Great Cult Bands, #1
No, not THE Cult.
You know, a band or an album that has a group of fanatical followers that are very, very passionate.
This, you know, means that the band, or album, in its time, made no money or commercial impact whatsoever. The few fans the band had, over time spread the good word and after a few decades, VOILA! The band (or the album) is getting name checked by artists who cite said band as highly influential. “If I’d never heard ___________ by The___________, we never would have started this band!” If I was in one of these so-called cult bands and saw someone reaping the financial rewards of my trailblazing, I’d be crazy mad! Its little wonder Lou Reed always looks so pissed off, innit?
Ahead of their time, or behind the times (at the time), too weird/ avant-garde, experimental, so un-cool they’re cool, etc, etc. As an example, it took Cartman singing Come Sail Away on South Park and a stupid car ad featuring Mr. Roboto to make it o.k. to like STYX again.
One cult band has my attention lately, and that’s Jellyfish. I started with their second and last album, Spilt Milk. Picture a band consisting of Brian May and Roger Taylor of Queen (guitar and drums, respectively), Dennis De Young (of STYX fame) providing the vocals, the bassist from Cheap Trick (what the f*&k’s his name?) and Roger Hodgeson (from Supertramp) twinkling away on his Wurlitzer. Oh, and Jeff Lynne writes all the songs. Picture that in your minds ear and you might have a pretty decent idea of what to expect from the San Francisco based Jellyfish. It’s not as horrible as it sounds. Each of those bands I list above had their moments, and some had much more than their share, and Jellyfish blend the best from each, arriving at a totally unique, yet very familiar, sound. There’s a bit of psychedelia about them as well, especially in the lyrics. It even has an ode to masturbation entitled “He’s My Best Friend”. Delightful!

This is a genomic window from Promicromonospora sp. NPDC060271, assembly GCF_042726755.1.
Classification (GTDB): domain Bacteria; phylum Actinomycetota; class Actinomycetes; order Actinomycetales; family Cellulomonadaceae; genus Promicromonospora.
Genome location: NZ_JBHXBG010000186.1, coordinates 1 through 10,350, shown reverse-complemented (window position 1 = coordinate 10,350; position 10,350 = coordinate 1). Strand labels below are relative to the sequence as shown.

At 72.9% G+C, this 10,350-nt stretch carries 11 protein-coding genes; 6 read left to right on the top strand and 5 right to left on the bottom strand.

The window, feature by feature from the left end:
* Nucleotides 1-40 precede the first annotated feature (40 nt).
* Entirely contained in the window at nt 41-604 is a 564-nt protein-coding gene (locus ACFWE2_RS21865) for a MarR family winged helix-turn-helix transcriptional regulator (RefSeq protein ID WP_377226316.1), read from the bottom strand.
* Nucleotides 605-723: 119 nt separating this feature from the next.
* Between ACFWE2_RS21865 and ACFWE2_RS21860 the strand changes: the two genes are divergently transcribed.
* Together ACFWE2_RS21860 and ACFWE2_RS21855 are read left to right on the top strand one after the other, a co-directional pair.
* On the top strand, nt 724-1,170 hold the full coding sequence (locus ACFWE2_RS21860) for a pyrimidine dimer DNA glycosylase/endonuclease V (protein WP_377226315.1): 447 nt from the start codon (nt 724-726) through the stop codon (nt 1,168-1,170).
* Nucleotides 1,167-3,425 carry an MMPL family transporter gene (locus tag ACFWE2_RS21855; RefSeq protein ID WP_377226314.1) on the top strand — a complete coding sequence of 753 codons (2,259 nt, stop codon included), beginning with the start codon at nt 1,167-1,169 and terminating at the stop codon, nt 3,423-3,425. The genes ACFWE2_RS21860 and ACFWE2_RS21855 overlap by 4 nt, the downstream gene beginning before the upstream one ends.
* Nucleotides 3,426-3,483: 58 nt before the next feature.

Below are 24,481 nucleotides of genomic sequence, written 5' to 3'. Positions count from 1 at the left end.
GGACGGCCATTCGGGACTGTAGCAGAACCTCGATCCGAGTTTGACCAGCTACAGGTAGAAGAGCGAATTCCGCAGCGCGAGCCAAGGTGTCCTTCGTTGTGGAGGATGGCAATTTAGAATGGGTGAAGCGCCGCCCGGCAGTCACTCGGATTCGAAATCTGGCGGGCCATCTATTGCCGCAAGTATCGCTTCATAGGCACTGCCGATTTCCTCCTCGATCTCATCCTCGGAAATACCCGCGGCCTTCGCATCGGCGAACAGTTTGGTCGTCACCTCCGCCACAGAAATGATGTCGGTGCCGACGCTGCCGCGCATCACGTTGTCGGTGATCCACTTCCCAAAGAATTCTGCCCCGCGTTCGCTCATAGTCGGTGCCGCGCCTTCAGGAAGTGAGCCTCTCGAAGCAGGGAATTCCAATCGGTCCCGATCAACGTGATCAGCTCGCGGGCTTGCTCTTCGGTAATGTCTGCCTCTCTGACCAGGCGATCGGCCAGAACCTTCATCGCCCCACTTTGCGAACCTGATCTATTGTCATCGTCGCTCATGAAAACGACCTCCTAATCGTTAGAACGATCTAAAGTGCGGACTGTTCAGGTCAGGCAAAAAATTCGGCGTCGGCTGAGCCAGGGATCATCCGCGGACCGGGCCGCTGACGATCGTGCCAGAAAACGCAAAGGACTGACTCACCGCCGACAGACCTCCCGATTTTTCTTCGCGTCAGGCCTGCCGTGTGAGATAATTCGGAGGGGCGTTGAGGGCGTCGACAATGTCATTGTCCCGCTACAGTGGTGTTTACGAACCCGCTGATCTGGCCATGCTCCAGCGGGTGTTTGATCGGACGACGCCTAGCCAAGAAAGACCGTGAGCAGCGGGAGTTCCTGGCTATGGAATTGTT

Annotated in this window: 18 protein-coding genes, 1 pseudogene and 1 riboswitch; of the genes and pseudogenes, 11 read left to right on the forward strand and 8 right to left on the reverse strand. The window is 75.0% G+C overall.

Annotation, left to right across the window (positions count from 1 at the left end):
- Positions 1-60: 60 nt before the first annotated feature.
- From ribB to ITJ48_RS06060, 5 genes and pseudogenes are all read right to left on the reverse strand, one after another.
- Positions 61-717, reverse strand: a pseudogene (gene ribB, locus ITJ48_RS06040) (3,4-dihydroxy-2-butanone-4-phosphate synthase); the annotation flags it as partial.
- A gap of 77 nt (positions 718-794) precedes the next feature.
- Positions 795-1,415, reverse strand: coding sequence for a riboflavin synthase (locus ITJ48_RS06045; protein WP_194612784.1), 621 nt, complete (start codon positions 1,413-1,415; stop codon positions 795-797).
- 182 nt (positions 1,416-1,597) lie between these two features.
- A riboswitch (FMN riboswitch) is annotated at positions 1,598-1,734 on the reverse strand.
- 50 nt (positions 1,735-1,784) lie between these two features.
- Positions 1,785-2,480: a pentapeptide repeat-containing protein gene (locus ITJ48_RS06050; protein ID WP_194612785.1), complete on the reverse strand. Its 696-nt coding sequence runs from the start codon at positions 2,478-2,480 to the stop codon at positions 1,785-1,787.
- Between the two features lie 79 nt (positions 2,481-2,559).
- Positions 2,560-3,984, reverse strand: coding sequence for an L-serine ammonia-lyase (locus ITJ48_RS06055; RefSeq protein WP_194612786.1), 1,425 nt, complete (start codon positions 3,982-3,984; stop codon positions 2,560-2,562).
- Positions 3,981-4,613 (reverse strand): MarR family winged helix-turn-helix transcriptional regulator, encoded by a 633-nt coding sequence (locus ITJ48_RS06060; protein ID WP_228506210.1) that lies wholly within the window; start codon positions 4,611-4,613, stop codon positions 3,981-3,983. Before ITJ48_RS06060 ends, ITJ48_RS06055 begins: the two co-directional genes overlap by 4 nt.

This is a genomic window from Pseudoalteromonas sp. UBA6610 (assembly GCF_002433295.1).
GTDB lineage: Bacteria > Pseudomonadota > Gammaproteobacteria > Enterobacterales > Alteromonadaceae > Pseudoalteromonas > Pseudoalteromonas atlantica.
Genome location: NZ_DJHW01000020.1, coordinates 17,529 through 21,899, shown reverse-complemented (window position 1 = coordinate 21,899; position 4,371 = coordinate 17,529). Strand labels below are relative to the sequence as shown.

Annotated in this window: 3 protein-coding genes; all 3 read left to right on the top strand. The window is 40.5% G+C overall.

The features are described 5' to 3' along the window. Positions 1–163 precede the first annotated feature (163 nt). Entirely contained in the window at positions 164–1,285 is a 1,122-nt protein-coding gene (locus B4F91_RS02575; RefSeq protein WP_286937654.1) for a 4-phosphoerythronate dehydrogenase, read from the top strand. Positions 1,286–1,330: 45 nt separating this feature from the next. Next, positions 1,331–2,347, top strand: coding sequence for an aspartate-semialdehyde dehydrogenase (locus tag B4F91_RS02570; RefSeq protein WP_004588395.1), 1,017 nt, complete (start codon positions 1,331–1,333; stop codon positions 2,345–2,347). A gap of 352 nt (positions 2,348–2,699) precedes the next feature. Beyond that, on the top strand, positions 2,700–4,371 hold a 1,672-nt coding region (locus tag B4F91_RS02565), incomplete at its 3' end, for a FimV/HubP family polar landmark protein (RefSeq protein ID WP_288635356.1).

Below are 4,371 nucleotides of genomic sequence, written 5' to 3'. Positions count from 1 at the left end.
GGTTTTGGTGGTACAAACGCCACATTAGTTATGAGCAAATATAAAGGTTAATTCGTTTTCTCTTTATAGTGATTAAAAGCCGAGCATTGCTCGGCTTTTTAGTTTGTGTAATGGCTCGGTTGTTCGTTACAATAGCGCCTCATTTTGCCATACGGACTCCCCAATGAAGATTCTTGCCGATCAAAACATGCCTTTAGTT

Their first album, Bellybutton, had more of a hard edge about it, relying on melody ridden power pop and bubblegum, and there is no better example of this than on the single “Baby’s Comin’ Back”, which sounds like a long lost song by the Bay City Rollers. That wasn’t the only gem on Bellybutton: “The King Is Half-Undressed,” “That Is Why,” “I Wanna Stay Home,” and “Now She Knows She’s Wrong” are four more stellar examples of why this band is so revered.
Also, Andy Sturmer, the vocalist and chief songwriter, sounds a HELL of a lot like Ben Folds at certain points. Interesting as I’ve heard he cites these guys as an influence.
Bottom line: these guys are infectious and they knew how to write a great pop song.